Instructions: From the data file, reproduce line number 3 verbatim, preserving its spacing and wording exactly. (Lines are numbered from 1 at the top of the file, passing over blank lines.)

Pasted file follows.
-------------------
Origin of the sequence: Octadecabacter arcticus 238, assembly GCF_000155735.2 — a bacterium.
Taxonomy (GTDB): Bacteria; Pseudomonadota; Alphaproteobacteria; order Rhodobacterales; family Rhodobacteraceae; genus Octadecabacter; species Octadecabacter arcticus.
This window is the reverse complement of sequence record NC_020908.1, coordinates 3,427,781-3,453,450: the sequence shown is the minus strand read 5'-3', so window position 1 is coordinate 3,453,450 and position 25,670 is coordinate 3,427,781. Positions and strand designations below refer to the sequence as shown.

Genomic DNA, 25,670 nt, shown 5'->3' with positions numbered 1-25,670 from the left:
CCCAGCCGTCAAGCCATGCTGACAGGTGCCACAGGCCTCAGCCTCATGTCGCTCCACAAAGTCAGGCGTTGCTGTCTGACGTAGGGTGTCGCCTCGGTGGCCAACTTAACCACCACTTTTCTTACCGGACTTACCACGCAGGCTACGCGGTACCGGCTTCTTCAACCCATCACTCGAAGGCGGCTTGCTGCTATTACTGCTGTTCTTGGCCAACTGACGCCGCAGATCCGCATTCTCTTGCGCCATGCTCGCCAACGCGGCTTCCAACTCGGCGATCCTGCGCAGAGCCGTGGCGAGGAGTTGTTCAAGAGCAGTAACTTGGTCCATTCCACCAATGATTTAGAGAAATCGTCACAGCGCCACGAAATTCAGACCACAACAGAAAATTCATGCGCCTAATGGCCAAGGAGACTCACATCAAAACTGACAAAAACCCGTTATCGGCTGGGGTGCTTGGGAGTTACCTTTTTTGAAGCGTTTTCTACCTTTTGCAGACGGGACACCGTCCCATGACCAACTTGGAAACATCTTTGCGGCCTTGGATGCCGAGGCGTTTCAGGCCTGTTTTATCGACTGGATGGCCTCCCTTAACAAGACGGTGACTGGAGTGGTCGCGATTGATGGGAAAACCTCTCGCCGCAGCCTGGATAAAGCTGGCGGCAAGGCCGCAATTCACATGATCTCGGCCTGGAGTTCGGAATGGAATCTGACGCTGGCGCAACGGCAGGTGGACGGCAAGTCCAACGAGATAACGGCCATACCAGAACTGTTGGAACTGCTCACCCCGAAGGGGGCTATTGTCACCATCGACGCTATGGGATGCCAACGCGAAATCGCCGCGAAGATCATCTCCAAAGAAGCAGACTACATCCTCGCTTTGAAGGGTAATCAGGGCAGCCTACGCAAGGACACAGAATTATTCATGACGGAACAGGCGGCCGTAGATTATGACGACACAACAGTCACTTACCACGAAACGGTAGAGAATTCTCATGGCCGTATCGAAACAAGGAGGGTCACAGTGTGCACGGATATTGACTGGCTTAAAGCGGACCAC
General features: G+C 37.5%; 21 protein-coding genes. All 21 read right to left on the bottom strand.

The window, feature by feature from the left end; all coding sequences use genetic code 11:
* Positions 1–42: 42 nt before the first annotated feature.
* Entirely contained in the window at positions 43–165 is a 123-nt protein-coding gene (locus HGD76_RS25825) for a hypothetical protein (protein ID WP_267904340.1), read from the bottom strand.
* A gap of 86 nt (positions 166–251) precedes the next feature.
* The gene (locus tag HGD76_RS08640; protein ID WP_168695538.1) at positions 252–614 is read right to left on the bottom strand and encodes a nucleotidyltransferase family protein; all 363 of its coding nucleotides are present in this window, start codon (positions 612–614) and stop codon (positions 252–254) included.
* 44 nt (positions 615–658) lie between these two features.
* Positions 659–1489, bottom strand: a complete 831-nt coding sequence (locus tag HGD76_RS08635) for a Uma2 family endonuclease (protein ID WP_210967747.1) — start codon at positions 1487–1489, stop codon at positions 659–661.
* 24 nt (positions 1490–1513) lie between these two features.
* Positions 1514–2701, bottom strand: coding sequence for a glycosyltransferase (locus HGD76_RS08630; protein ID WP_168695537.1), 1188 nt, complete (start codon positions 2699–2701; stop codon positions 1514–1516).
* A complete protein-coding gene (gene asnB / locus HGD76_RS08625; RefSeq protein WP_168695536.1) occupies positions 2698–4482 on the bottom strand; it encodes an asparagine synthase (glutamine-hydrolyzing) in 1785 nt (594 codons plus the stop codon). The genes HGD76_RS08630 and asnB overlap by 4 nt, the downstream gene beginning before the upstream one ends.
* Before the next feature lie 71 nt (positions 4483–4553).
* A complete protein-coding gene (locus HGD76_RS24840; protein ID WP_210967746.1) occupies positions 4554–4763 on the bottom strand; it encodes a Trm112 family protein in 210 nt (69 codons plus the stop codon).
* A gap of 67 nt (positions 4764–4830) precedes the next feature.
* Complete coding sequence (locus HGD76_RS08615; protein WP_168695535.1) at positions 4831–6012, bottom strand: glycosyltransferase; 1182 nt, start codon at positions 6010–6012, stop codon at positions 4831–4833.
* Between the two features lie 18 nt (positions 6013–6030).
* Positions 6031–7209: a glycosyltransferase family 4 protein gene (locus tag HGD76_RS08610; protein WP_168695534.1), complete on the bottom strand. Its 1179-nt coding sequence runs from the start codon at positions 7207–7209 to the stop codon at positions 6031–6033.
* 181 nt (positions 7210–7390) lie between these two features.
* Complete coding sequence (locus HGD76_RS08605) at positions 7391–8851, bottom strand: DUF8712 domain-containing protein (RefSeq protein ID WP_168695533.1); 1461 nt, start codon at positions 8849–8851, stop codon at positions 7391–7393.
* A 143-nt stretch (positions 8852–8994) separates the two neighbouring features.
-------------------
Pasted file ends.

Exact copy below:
This window is the reverse complement of sequence record NC_020908.1, coordinates 3,427,781-3,453,450: the sequence shown is the minus strand read 5'-3', so window position 1 is coordinate 3,453,450 and position 25,670 is coordinate 3,427,781. Positions and strand designations below refer to the sequence as shown.